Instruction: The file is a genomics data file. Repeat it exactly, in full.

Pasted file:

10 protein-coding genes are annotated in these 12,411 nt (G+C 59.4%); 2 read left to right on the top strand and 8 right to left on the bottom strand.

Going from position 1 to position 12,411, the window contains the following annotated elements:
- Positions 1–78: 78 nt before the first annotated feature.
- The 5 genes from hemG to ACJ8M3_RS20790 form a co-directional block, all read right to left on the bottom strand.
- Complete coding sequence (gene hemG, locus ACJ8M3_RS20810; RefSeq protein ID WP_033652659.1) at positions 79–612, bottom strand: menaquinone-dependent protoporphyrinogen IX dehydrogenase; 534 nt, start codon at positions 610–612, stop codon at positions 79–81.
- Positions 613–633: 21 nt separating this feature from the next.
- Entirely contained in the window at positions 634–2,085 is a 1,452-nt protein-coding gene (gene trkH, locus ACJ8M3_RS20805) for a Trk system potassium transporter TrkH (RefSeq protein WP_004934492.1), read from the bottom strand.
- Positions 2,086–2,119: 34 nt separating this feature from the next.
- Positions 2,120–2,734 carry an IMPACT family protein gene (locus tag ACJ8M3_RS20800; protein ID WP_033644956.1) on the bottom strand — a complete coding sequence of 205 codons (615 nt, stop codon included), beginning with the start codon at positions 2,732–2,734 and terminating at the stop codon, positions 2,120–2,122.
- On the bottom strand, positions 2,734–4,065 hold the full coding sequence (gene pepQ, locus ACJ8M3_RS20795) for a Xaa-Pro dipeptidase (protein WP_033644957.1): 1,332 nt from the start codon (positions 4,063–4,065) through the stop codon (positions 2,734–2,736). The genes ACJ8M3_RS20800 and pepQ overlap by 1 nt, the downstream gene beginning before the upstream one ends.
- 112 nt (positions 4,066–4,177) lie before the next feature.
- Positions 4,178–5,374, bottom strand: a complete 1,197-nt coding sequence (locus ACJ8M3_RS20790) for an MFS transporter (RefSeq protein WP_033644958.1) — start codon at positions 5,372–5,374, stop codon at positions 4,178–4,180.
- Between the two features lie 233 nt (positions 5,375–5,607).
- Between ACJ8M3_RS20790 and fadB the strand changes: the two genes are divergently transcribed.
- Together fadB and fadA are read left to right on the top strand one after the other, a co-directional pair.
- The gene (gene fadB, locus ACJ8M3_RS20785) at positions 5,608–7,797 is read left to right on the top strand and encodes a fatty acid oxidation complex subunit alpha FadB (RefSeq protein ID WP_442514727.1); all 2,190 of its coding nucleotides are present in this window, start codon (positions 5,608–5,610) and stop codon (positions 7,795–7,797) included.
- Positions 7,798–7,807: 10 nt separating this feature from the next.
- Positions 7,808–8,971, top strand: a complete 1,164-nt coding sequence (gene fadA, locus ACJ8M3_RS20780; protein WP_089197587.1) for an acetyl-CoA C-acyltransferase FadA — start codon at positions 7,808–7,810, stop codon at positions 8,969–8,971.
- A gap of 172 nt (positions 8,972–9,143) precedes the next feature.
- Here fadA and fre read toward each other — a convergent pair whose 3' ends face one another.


10 protein-coding genes are annotated in these 12,411 nt (G+C 59.4%); 2 read left to right on the top strand and 8 right to left on the bottom strand.

Going from position 1 to position 12,411, the window contains the following annotated elements:
- Positions 1–78: 78 nt before the first annotated feature.
- The 5 genes from hemG to ACJ8M3_RS20790 form a co-directional block, all read right to left on the bottom strand.
- Complete coding sequence (gene hemG, locus ACJ8M3_RS20810; RefSeq protein ID WP_033652659.1) at positions 79–612, bottom strand: menaquinone-dependent protoporphyrinogen IX dehydrogenase; 534 nt, start codon at positions 610–612, stop codon at positions 79–81.
- Positions 613–633: 21 nt separating this feature from the next.
- Entirely contained in the window at positions 634–2,085 is a 1,452-nt protein-coding gene (gene trkH, locus ACJ8M3_RS20805) for a Trk system potassium transporter TrkH (RefSeq protein WP_004934492.1), read from the bottom strand.
- Positions 2,086–2,119: 34 nt separating this feature from the next.
- Positions 2,120–2,734 carry an IMPACT family protein gene (locus tag ACJ8M3_RS20800; protein ID WP_033644956.1) on the bottom strand — a complete coding sequence of 205 codons (615 nt, stop codon included), beginning with the start codon at positions 2,732–2,734 and terminating at the stop codon, positions 2,120–2,122.
- On the bottom strand, positions 2,734–4,065 hold the full coding sequence (gene pepQ, locus ACJ8M3_RS20795) for a Xaa-Pro dipeptidase (protein WP_033644957.1): 1,332 nt from the start codon (positions 4,063–4,065) through the stop codon (positions 2,734–2,736). The genes ACJ8M3_RS20800 and pepQ overlap by 1 nt, the downstream gene beginning before the upstream one ends.
- 112 nt (positions 4,066–4,177) lie before the next feature.
- Positions 4,178–5,374, bottom strand: a complete 1,197-nt coding sequence (locus ACJ8M3_RS20790) for an MFS transporter (RefSeq protein WP_033644958.1) — start codon at positions 5,372–5,374, stop codon at positions 4,178–4,180.
- Between the two features lie 233 nt (positions 5,375–5,607).
- Between ACJ8M3_RS20790 and fadB the strand changes: the two genes are divergently transcribed.
- Together fadB and fadA are read left to right on the top strand one after the other, a co-directional pair.
- The gene (gene fadB, locus ACJ8M3_RS20785) at positions 5,608–7,797 is read left to right on the top strand and encodes a fatty acid oxidation complex subunit alpha FadB (RefSeq protein ID WP_442514727.1); all 2,190 of its coding nucleotides are present in this window, start codon (positions 5,608–5,610) and stop codon (positions 7,795–7,797) included.
- Positions 7,798–7,807: 10 nt separating this feature from the next.
- Positions 7,808–8,971, top strand: a complete 1,164-nt coding sequence (gene fadA, locus ACJ8M3_RS20780; protein WP_089197587.1) for an acetyl-CoA C-acyltransferase FadA — start codon at positions 7,808–7,810, stop codon at positions 8,969–8,971.
- A gap of 172 nt (positions 8,972–9,143) precedes the next feature.
- Here fadA and fre read toward each other — a convergent pair whose 3' ends face one another.